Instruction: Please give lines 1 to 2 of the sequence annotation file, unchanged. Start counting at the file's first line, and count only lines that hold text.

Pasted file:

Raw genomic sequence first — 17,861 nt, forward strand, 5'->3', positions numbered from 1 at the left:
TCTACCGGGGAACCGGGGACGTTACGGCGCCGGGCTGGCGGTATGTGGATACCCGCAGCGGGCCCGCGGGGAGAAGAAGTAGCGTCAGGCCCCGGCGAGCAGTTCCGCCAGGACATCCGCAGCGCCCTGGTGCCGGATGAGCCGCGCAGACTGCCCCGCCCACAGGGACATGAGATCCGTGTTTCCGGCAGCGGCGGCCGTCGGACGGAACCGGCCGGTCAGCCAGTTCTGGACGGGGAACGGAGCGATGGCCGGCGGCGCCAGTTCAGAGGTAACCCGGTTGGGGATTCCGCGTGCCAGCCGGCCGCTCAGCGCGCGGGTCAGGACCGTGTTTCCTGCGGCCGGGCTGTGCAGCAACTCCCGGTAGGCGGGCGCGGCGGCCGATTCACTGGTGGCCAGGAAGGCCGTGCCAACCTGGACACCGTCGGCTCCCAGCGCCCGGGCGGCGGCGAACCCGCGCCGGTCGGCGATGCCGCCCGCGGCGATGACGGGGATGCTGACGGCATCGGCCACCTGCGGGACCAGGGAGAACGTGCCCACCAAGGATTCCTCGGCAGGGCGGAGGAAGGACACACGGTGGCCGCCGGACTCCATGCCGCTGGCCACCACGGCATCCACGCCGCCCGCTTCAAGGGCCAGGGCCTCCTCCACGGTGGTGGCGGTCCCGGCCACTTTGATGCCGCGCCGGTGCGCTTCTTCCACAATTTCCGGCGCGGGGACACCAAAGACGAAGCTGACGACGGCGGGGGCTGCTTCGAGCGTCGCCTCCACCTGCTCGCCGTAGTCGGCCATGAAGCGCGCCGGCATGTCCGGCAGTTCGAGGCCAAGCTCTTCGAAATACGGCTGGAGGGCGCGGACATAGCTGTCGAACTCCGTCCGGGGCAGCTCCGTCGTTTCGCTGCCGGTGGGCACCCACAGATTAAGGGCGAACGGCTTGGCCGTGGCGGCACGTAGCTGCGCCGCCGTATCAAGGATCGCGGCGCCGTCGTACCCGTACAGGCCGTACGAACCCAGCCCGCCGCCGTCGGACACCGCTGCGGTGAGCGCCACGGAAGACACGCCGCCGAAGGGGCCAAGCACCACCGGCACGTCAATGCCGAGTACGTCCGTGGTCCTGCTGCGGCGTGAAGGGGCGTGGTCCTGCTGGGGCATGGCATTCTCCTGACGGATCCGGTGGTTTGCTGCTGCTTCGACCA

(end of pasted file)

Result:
Raw genomic sequence first — 17,861 nt, forward strand, 5'->3', positions numbered from 1 at the left:
TCTACCGGGGAACCGGGGACGTTACGGCGCCGGGCTGGCGGTATGTGGATACCCGCAGCGGGCCCGCGGGGAGAAGAAGTAGCGTCAGGCCCCGGCGAGCAGTTCCGCCAGGACATCCGCAGCGCCCTGGTGCCGGATGAGCCGCGCAGACTGCCCCGCCCACAGGGACATGAGATCCGTGTTTCCGGCAGCGGCGGCCGTCGGACGGAACCGGCCGGTCAGCCAGTTCTGGACGGGGAACGGAGCGATGGCCGGCGGCGCCAGTTCAGAGGTAACCCGGTTGGGGATTCCGCGTGCCAGCCGGCCGCTCAGCGCGCGGGTCAGGACCGTGTTTCCTGCGGCCGGGCTGTGCAGCAACTCCCGGTAGGCGGGCGCGGCGGCCGATTCACTGGTGGCCAGGAAGGCCGTGCCAACCTGGACACCGTCGGCTCCCAGCGCCCGGGCGGCGGCGAACCCGCGCCGGTCGGCGATGCCGCCCGCGGCGATGACGGGGATGCTGACGGCATCGGCCACCTGCGGGACCAGGGAGAACGTGCCCACCAAGGATTCCTCGGCAGGGCGGAGGAAGGACACACGGTGGCCGCCGGACTCCATGCCGCTGGCCACCACGGCATCCACGCCGCCCGCTTCAAGGGCCAGGGCCTCCTCCACGGTGGTGGCGGTCCCGGCCACTTTGATGCCGCGCCGGTGCGCTTCTTCCACAATTTCCGGCGCGGGGACACCAAAGACGAAGCTGACGACGGCGGGGGCTGCTTCGAGCGTCGCCTCCACCTGCTCGCCGTAGTCGGCCATGAAGCGCGCCGGCATGTCCGGCAGTTCGAGGCCAAGCTCTTCGAAATACGGCTGGAGGGCGCGGACATAGCTGTCGAACTCCGTCCGGGGCAGCTCCGTCGTTTCGCTGCCGGTGGGCACCCACAGATTAAGGGCGAACGGCTTGGCCGTGGCGGCACGTAGCTGCGCCGCCGTATCAAGGATCGCGGCGCCGTCGTACCCGTACAGGCCGTACGAACCCAGCCCGCCGCCGTCGGACACCGCTGCGGTGAGCGCCACGGAAGACACGCCGCCGAAGGGGCCAAGCACCACCGGCACGTCAATGCCGAGTACGTCCGTGGTCCTGCTGCGGCGTGAAGGGGCGTGGTCCTGCTGGGGCATGGCATTCTCCTGACGGATCCGGTGGTTTGCTGCTGCTTCGACCA